Existing Corporate IT operating models are geared toward keeping core day-to-day operations running smoothly and minimizing risk from even small changes. Resources are deployed on siloed projects with rigid schedules and limited visibility into upstream or downstream implications in the software supply chain. There is very little in common between the objectives or operating models used here and those that are used in well-run digital transformation engagement. 

The core operation must keep running smoothly as digital transformation capabilities are released quickly. Therefore, both portfolios of processes are required, each with specific purposes for the organization. 

Green Irony’s Market Response

Green Irony is already delivering exponential value using MuleSoft Anypoint Platform and Salesforce. We’re evolving our offerings and our messaging to fully embrace what we’ve always been: a bridge between your existing IT operation and the business. We operate like Silicon Valley because it’s in our DNA to do so. We provide the People and Processes required to fuel your digital transformation goals while you mature your own internal operating models to match the needs of technology product development. This evolution doesn’t happen overnight, and our offering strategy is focused on ensuring it happens in a way that fuels technology innovation, protects the in-flight technology investment, and sets our customers up for ongoing success.

Our refined commercial offerings and messaging will focus on several key areas:

  • Creating a repeatable Software Supply Chain that rapidly delivers business value to our customers’ customers
  • Measuring, analyzing, and shortening the cycle time of this supply chain, fueling rapid delivery of on-demand capabilities to customers
  • Leveraging technology platforms and tooling that enable the rapid rollout of high-impact business use cases at scale
  • Optimizing future data access using MuleSoft, increasing the “clock speed” of the business by reducing the critical path of the Software Supply Chain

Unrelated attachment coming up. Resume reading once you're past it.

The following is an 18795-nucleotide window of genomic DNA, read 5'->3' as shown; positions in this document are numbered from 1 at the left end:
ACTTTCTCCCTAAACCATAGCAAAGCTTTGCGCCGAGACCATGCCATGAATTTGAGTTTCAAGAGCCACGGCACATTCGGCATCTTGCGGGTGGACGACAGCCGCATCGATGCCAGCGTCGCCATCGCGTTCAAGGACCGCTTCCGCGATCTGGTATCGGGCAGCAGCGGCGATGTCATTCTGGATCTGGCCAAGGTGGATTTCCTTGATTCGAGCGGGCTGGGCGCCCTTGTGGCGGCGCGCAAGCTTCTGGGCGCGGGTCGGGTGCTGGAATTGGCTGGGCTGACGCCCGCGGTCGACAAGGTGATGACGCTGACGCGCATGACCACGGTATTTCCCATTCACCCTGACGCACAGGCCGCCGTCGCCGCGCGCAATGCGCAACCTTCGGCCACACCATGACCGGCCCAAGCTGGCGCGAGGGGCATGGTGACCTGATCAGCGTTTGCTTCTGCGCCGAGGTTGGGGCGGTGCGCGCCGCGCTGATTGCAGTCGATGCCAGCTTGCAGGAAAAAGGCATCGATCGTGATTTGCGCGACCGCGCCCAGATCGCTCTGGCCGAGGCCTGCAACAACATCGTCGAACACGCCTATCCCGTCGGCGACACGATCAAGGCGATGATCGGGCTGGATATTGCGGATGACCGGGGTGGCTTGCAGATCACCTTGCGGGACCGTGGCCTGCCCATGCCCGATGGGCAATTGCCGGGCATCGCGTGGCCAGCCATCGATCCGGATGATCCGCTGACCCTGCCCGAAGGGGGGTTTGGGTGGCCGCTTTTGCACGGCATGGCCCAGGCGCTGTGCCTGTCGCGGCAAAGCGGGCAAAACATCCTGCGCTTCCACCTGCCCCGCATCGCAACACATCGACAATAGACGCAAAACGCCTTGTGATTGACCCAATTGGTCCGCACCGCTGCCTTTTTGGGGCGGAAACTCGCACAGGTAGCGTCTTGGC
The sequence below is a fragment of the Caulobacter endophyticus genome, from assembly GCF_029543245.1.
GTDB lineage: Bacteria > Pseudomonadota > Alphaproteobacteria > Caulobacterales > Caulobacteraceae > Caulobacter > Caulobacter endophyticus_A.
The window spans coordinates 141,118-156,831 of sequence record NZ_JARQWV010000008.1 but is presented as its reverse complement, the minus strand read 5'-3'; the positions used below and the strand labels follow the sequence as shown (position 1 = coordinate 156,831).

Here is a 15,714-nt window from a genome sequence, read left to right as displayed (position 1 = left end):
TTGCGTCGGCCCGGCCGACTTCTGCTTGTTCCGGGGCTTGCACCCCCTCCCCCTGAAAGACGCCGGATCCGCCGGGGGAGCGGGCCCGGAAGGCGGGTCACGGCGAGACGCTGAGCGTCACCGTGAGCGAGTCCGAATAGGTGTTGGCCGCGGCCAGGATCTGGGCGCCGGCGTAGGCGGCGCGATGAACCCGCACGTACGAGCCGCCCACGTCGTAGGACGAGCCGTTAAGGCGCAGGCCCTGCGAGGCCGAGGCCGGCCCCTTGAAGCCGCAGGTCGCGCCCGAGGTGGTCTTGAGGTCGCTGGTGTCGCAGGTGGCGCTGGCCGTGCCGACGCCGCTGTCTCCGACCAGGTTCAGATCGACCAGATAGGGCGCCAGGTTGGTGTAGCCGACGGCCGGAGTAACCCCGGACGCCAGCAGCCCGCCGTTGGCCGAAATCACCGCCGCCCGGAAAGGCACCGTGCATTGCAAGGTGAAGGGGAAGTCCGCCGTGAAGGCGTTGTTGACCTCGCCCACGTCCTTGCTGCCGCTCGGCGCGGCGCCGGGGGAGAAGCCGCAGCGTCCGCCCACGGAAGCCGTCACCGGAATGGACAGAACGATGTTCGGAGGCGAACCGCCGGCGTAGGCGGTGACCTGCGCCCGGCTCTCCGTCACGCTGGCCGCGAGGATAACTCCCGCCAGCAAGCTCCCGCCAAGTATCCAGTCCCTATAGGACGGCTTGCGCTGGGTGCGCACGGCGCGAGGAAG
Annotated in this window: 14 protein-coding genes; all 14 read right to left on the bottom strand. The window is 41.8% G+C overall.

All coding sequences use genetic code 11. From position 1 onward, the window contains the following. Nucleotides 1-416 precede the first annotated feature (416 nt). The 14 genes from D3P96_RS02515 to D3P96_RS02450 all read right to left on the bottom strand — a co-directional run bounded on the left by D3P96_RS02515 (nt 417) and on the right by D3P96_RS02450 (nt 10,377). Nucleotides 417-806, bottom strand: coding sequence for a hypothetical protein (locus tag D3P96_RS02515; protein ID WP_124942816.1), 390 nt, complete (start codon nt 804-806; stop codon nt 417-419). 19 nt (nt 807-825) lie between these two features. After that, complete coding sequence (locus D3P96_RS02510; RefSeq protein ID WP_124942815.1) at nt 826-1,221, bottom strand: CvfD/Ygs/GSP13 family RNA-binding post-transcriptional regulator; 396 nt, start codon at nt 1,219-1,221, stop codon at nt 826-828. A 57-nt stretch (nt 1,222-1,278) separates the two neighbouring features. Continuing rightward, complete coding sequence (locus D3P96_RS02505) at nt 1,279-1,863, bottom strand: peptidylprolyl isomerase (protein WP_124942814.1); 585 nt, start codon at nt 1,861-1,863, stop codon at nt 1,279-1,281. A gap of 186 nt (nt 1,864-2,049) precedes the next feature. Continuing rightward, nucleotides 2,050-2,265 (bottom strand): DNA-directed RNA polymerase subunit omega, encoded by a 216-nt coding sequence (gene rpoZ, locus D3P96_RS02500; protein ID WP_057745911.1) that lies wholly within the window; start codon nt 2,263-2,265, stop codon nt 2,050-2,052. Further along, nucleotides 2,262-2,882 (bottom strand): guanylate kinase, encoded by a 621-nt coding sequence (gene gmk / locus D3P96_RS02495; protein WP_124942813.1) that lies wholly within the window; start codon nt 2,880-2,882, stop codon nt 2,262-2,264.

Our mission at Green Irony is to change the way that our customers think of delivering technology and to level up their organization’s ability to accomplish the main goal of digital transformation: Operate like a tech company and combine the advantages of that operating model with their own. These offerings will help our customers do just that.

Platform Migration & Modernization

The Modern Solution to P&C Third Party Data Provider Integration

The Importance of Data To P&C Insurance Carriers

To evaluate the risk of writing a new policy on a property, insurers rely on a vast array of third-party data providers that supply information on important factors like flood risk, replacement cost estimation, potential liabilities like swimming pools, policyholder creditworthiness, and the likelihood of catastrophic events like hurricanes. With a rapidly growing pool of new data providers, the number of data points that can be mixed and matched to increase a carrier’s ability to accurately assess policy risk is growing by the day. 

Proper estimation of risk is a make-or-break proposition for an insurance carrier since it directly impacts the carrier rating, overall profitability, and long-term financial stability. Carriers who underwrite policies with poor risk-to-premium ratios don’t stay in business for long; on the other hand, carriers who invest in a data strategy that allows them to be nimble and leverage risk data to its fullest advantage have a clear leg up on their competition. The evolving availability of data provides a tremendous opportunity for carriers to not only upgrade their ability to estimate risk but also to harness data to detect fraudulent claims, identify risk of policyholder attrition before it happens, surface customer insights, and handle nearly limitless other scenarios.